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Cairo Industry Days Wraps With Prizes to Promising Arabic Projects

The Cairo Film Festival’s Industry Days wrapped Tuesday on a high note, with several Arabic film projects emerging as standouts of its co-production platform.

The informal market component of the rebooted Cairo fest entailed five days of networking, deal-making, and mentoring, and had a greater focus on TV. Attending were such high-level execs as AGC Studios topper Stuart Ford, AMC Networks’ VP of productions Kristin Jones, and Netflix director of international originals Ahmed Sharkawi. There was also a clutch of CAA agents, plenty of European buyers, and producers and financiers from India and China. 

They came to mingle with the Middle East industry at a time when the region’s market is increasingly perceived as having potential that can be unlocked despite turbulence in territories such as Lebanon, an Arabic film industry hotbed, where banks have currently blocked money transfers outside the country until unrest subsides.

“We are just dipping our toes into the Arabic market,” Ford said during the opening panel, noting that “there is so much growth to be had here.” AGC is handling international sales on young Saudi director Shahad Ameen’s feminist fable “Scales,” which had its Middle East launch in Cairo after world-premiering in Venice.

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The panels focused on such topics as gender-based violence in Egyptian film and TV, moderated by Sandra De Castro Buffington, founding director of UCLA’s Global Media Center for Social Impact, and the more nuts-and-bolts question “Is There Life After Co-production?,” moderated by Egyptian-American producer Dina Emam.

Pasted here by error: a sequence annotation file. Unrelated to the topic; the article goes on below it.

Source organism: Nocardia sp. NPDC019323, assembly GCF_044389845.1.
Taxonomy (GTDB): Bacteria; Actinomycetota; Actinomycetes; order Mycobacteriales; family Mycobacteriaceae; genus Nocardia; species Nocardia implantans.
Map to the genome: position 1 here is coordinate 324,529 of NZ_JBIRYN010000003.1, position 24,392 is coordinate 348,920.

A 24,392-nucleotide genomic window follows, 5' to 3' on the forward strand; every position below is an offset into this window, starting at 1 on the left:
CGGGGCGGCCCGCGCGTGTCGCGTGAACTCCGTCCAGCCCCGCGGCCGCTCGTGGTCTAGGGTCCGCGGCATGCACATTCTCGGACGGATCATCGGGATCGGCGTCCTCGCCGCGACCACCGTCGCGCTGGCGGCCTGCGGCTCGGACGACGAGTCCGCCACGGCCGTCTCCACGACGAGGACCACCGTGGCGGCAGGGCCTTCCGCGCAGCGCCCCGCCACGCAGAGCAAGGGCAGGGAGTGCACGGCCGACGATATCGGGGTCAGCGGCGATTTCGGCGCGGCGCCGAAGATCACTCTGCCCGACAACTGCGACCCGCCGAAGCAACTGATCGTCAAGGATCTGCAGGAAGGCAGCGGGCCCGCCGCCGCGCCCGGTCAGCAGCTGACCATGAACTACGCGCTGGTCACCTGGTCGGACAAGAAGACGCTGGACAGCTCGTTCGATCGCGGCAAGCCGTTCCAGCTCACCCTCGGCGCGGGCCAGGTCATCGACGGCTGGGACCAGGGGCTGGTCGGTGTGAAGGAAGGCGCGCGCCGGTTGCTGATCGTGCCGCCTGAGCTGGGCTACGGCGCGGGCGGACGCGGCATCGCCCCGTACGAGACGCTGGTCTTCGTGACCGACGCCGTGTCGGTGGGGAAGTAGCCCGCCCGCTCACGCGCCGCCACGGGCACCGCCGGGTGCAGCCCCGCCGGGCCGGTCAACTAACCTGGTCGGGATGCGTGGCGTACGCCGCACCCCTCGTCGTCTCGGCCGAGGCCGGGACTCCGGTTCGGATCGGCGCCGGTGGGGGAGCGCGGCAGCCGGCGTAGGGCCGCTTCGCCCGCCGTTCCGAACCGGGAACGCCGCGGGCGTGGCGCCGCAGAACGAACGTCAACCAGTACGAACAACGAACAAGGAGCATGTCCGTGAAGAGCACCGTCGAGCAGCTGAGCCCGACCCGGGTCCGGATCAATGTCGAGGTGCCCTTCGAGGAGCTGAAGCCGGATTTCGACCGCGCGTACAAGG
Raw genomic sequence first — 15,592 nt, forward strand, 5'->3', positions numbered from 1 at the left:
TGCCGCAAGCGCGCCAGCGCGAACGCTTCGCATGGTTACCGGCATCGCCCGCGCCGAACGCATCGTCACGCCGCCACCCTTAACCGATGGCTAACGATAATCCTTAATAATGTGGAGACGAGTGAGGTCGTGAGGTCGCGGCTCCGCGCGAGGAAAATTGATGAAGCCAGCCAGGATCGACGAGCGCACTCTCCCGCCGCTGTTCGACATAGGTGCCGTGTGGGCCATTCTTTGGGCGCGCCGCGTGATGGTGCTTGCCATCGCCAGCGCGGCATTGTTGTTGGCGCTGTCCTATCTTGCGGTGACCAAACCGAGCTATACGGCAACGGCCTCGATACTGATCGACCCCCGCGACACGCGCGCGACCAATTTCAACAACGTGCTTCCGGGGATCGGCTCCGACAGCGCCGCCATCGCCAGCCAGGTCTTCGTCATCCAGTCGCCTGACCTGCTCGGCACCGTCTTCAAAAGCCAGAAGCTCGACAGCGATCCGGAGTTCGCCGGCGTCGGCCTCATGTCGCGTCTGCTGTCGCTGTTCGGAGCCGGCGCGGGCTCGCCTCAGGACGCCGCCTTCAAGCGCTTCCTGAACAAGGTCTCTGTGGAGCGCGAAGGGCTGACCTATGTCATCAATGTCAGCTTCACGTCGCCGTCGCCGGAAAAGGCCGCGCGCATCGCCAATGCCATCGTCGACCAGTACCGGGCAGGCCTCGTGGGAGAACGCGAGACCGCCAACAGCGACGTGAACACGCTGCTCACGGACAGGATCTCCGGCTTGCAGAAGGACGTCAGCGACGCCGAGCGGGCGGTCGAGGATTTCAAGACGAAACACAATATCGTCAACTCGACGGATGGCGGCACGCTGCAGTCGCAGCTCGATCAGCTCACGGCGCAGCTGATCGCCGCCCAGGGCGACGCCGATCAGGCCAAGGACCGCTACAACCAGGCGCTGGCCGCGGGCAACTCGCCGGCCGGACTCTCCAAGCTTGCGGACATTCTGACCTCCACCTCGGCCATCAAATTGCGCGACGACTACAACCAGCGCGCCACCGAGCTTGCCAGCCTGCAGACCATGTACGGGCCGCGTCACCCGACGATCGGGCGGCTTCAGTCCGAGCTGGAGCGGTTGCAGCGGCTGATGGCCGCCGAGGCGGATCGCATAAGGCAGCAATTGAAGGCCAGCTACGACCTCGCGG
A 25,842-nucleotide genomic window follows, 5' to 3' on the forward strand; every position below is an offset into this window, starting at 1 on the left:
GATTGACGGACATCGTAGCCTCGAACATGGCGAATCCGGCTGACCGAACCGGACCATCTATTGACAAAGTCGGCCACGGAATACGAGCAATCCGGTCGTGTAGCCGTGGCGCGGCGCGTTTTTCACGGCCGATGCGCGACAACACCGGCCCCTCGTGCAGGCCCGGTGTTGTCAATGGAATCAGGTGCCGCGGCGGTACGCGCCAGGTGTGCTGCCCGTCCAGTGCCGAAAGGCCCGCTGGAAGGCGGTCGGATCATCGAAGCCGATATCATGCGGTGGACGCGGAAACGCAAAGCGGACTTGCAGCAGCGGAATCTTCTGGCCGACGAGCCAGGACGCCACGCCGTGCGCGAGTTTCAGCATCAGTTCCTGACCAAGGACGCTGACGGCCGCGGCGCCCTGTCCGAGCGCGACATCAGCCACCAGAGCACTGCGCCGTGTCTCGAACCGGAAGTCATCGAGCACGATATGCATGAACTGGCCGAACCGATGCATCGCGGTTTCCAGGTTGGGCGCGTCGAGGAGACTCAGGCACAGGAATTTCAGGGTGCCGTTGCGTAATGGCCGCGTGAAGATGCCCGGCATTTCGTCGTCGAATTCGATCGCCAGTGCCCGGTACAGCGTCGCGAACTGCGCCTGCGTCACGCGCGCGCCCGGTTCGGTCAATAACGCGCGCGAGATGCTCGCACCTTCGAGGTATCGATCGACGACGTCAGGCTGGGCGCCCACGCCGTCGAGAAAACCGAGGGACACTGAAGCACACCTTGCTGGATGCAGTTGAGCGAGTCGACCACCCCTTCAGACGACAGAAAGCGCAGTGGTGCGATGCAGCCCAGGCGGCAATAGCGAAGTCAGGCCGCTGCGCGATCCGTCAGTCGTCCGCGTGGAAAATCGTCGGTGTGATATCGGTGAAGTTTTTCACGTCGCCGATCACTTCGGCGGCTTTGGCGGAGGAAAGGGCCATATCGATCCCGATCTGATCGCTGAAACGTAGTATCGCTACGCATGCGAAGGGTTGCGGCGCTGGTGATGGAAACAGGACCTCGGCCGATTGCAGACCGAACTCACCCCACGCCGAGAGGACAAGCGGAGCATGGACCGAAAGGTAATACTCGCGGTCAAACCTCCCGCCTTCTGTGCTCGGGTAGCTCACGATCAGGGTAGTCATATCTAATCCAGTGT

“The feedback has been very encouraging,” said Cairo Industry Days chief Aliaa Zaki (pictured, left, with CFC chief Meriame Deghedi). Zaki said that the informal market’s Cairo Film Connection (CFC) co-production platform for Arabic film projects, which this year almost doubled its prize pot to $200,000, served up the best in the region and “secured filmmakers the international recognition they deserve.”

The lion’s share of the CFC pot went to “Europa,” a drama by Iraqi-Italian director Haider Rashid about a young Iraqi man who is caught by police after entering Europe through the border between Turkey and Bulgaria. He manages to escape into a wild forest underworld, only to become wounded by Bulgarian “migrant hunters,” according to the film’s synopsis.

“Europa,” which is produced by Rashid’s Radical Plans shingle and is now in post-production, won the $50,000 OSN Award in Cairo just as it was also scoring a prize at the Milano Industry Days in Italy. Rashid’s previous films include “It’s About to Rain” and VR short “No Borders,” which went to Venice in 2016.

The developing documentary “The Life and Times of Omar Sharif,” to be directed by Axel Petersen and Mark Lofty, was another major CFC prizewinner. The documentary looks at the Egyptian-born movie star’s life against the changing political backdrops of Egypt and Hollywood. “Sharif” won the MAD-Ergo award of a $30,000 minimum guarantee towards distribution across the Arab world via local arthouse distributor MAD Solutions and the CFC’s Leyth Production award providing sound mixing services.

Another CFC multiple prizewinner was “Under Construction,” an elevated horror film by Lebanese helmer Nadim Tabet (“One of These Days”), also in development. It turns on the mysterious disappearance of Syrian workers on a construction site near a Lebanese village that used to be occupied by the Syrian army. “Under Construction,” which is being produced by Lebanon’s top indie shingle, Abbout Productions, won the Arabia Pictures award and the Red Sea Festival prize providing participation in the new Saudi fest’s project market.

Female empowerment drama “About Her” by experimental Egyptian filmmaker Islam El Azzazi scooped both the New Century and the Rotana awards.

“Leila and I,” a dramedy involving history and real estate by Egyptian director Maggie Morgan (“Asham”), scooped the ART award and also a prize providing screenwriting assistance.

The CFC jury members were Ida Martins, head of Germany’s Media Luna New Films; Egyptian screenwriter Mariam Naoum; and producer and former Jordan Film Commission chief George David.

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